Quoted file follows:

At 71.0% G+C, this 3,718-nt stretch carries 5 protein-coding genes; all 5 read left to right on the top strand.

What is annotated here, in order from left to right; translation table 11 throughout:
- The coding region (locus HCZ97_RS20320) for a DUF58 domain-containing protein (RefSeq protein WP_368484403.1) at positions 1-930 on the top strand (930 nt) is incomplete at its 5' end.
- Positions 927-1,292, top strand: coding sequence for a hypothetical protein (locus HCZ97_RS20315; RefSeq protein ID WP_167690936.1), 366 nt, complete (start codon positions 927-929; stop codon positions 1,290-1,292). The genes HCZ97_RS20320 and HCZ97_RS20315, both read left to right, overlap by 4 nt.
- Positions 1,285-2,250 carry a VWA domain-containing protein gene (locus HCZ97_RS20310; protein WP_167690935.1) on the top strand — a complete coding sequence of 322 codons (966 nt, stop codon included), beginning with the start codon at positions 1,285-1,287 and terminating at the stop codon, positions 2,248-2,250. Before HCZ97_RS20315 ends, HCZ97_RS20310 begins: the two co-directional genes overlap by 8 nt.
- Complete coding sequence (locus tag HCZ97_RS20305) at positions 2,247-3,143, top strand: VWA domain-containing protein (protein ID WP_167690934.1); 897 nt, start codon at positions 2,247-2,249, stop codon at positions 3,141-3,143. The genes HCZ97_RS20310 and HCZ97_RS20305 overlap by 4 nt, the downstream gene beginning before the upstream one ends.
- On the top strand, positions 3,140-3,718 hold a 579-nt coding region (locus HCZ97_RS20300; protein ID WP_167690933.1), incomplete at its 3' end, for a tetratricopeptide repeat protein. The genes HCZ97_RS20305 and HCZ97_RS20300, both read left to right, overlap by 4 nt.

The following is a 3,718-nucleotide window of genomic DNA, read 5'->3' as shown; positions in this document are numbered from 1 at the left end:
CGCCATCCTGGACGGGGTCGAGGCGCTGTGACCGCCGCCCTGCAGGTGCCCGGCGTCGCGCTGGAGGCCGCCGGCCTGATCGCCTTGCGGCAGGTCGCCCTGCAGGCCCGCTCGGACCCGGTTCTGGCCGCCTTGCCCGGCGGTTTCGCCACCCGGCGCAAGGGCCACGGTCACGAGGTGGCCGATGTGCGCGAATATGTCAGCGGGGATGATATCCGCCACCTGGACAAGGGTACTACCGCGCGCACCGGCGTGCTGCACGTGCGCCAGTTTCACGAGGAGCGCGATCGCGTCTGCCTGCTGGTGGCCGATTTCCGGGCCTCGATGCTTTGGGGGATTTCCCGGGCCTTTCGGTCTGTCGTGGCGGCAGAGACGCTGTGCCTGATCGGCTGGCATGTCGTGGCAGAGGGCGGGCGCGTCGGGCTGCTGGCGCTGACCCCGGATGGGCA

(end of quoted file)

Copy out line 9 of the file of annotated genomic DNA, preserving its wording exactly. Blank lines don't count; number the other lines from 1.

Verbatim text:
CGCCATCCTGGACGGGGTCGAGGCGCTGTGACCGCCGCCCTGCAGGTGCCCGGCGTCGCGCTGGAGGCCGCCGGCCTGATCGCCTTGCGGCAGGTCGCCCTGCAGGCCCGCTCGGACCCGGTTCTGGCCGCCTTGCCCGGCGGTTTCGCCACCCGGCGCAAGGGCCACGGTCACGAGGTGGCCGATGTGCGCGAATATGTCAGCGGGGATGATATCCGCCACCTGGACAAGGGTACTACCGCGCGCACCGGCGTGCTGCACGTGCGCCAGTTTCACGAGGAGCGCGATCGCGTCTGCCTGCTGGTGGCCGATTTCCGGGCCTCGATGCTTTGGGGGATTTCCCGGGCCTTTCGGTCTGTCGTGGCGGCAGAGACGCTGTGCCTGATCGGCTGGCATGTCGTGGCAGAGGGCGGGCGCGTCGGGCTGCTGGCGCTGACCCCGGATGGGCA